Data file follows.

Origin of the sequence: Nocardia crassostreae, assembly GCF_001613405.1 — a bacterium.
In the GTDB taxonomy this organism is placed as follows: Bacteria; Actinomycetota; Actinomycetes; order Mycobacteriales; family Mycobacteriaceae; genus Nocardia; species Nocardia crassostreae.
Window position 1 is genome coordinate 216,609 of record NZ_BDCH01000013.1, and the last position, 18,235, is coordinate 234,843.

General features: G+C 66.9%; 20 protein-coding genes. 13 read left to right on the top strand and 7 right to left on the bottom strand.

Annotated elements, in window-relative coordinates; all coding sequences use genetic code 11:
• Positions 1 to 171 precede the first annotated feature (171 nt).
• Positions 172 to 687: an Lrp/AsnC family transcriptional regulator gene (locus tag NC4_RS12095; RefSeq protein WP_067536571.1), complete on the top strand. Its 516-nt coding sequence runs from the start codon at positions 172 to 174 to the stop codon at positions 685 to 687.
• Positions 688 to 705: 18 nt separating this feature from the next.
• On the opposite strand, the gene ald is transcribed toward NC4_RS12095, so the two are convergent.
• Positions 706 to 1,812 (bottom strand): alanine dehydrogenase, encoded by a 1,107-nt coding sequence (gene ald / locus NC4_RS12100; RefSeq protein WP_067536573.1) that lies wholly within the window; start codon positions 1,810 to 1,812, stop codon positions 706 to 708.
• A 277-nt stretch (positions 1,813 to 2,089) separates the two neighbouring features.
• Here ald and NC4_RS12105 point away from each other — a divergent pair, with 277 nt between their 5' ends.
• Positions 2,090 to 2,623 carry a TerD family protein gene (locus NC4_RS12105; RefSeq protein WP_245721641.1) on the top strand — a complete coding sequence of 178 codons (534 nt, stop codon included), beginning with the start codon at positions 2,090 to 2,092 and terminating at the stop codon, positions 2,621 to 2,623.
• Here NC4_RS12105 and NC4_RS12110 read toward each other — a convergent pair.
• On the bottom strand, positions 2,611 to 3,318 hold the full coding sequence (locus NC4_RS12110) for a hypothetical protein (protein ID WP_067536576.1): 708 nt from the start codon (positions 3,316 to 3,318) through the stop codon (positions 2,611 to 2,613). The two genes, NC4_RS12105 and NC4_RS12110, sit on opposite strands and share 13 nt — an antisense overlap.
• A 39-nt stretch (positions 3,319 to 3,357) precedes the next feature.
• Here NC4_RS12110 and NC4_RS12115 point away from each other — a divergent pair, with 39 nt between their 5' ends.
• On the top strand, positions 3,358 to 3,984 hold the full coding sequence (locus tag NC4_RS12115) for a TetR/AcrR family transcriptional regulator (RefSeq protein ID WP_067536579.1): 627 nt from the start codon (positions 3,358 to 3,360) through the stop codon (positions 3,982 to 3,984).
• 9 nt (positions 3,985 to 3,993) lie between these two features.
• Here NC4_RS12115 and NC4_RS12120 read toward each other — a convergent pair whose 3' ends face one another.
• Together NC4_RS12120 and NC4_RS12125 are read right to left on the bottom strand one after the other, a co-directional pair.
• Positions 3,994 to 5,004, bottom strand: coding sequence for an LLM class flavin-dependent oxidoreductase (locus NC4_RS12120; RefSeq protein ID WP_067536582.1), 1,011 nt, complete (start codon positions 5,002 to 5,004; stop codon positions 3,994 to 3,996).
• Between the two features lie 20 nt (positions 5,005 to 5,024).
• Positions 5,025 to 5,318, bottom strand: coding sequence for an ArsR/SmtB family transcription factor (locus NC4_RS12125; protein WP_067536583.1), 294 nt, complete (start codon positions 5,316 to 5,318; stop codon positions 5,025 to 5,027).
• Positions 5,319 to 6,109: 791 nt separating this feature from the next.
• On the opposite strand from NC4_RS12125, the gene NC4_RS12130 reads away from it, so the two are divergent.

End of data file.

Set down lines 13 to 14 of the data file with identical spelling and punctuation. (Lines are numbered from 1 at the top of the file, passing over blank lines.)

• Positions 2,090 to 2,623 carry a TerD family protein gene (locus NC4_RS12105; RefSeq protein WP_245721641.1) on the top strand — a complete coding sequence of 178 codons (534 nt, stop codon included), beginning with the start codon at positions 2,090 to 2,092 and terminating at the stop codon, positions 2,621 to 2,623.
• Here NC4_RS12105 and NC4_RS12110 read toward each other — a convergent pair.